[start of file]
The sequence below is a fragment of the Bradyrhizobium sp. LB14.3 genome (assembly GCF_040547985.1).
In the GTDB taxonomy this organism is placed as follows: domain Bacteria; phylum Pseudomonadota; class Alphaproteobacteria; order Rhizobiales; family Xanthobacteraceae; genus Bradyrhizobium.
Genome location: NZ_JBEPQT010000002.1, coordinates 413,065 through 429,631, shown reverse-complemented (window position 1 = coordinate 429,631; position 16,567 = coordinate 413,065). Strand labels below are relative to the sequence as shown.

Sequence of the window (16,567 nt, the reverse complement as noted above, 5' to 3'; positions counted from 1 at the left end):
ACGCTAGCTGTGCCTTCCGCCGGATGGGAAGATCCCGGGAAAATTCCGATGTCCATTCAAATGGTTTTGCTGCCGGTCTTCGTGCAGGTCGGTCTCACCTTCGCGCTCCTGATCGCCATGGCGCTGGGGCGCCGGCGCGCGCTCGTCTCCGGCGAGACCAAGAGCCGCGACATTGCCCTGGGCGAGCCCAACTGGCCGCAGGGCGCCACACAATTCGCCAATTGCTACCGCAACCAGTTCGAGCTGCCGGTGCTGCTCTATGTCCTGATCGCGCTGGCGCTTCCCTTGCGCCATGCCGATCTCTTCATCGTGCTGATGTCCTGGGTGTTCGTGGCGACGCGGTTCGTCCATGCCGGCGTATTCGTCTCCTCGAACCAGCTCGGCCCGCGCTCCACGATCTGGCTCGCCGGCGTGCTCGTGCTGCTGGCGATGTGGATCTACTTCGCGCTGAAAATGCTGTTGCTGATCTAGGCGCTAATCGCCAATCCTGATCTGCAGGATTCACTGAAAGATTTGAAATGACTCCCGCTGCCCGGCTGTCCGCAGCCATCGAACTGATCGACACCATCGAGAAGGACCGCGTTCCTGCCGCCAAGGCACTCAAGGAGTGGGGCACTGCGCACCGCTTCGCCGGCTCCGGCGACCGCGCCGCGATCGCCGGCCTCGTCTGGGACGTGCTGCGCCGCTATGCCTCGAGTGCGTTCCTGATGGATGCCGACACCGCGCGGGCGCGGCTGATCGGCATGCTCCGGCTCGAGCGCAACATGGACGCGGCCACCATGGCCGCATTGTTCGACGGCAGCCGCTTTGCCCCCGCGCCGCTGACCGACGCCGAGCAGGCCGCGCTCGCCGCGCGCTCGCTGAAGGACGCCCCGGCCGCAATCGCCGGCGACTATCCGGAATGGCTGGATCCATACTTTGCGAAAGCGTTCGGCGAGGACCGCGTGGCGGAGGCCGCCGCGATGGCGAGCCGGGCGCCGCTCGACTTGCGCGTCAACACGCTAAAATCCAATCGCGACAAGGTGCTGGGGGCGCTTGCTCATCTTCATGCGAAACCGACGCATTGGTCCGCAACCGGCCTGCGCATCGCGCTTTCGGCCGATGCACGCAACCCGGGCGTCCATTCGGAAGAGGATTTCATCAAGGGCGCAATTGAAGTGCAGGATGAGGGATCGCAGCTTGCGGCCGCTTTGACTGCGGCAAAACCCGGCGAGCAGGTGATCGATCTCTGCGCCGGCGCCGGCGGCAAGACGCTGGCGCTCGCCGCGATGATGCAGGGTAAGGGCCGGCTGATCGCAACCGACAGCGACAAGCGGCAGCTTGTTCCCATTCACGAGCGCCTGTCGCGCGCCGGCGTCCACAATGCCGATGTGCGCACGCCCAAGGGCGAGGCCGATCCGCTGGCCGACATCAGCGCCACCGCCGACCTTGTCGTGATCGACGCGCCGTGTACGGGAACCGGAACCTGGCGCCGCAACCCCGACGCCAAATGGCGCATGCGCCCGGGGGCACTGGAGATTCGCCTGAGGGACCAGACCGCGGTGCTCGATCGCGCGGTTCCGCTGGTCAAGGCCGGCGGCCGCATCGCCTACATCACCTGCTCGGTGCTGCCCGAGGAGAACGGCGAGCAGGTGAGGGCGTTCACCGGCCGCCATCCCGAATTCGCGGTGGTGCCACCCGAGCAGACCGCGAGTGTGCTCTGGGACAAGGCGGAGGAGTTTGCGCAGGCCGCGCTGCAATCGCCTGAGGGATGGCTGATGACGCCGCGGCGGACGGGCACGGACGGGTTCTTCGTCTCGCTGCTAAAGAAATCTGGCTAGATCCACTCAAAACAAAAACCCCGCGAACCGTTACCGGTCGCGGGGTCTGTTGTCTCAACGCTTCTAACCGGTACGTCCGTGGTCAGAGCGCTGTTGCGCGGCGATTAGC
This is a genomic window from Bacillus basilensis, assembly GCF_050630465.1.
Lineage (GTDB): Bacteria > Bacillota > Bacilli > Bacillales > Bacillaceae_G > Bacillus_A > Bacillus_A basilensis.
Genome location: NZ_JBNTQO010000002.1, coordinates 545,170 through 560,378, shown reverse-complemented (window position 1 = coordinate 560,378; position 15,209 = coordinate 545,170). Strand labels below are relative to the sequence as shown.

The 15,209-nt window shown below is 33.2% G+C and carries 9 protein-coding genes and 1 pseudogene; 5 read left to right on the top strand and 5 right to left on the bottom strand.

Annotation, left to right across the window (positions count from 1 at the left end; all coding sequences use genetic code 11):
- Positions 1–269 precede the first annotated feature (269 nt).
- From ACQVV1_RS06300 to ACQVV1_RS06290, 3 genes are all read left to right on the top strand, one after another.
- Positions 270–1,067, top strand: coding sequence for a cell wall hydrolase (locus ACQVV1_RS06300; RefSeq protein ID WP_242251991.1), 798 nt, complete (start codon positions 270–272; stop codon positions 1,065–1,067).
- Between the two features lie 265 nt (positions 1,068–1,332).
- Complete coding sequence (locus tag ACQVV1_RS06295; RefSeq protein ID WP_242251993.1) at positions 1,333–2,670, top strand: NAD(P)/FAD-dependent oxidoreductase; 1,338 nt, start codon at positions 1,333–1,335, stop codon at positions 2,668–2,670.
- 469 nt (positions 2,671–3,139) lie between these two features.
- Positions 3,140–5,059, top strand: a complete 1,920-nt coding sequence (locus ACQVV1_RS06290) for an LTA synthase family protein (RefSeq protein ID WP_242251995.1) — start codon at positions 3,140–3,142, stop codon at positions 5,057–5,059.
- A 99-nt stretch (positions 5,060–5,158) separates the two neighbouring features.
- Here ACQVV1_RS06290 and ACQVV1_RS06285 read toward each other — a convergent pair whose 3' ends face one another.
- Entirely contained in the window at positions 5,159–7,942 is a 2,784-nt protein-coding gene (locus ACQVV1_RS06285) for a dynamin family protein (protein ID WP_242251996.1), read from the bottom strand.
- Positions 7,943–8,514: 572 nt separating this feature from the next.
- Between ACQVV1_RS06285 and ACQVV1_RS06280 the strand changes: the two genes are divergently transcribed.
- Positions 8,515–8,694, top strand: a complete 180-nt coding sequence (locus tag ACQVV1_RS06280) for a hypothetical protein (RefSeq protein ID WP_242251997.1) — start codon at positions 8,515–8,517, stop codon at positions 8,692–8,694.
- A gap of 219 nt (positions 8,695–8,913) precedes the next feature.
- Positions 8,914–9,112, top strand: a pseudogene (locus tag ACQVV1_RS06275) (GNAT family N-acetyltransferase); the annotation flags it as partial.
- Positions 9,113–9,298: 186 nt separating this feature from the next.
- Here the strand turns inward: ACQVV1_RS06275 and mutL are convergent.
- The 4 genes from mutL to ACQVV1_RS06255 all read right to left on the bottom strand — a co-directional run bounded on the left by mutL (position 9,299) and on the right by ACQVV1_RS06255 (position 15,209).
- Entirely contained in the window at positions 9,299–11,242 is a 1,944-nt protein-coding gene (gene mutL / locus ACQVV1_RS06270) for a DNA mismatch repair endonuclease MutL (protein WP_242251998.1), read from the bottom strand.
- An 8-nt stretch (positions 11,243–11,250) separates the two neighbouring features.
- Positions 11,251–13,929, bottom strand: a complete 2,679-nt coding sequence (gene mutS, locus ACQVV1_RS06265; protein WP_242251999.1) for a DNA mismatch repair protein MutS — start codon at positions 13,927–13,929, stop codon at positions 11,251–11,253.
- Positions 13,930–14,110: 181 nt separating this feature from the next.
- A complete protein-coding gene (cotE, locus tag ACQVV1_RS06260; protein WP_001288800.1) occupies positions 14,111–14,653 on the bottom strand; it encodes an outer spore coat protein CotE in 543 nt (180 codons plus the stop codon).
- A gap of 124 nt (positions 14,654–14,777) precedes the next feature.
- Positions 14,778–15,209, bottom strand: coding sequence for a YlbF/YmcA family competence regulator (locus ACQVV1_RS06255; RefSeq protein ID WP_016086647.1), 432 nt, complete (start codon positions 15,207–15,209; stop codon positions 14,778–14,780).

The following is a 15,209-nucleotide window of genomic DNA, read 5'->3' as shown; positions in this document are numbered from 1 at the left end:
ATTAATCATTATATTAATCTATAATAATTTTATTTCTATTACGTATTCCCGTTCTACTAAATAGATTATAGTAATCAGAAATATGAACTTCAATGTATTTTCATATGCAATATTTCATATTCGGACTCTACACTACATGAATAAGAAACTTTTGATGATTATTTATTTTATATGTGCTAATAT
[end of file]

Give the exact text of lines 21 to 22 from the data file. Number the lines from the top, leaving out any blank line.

- Positions 7,943–8,514: 572 nt separating this feature from the next.
- Between ACQVV1_RS06285 and ACQVV1_RS06280 the strand changes: the two genes are divergently transcribed.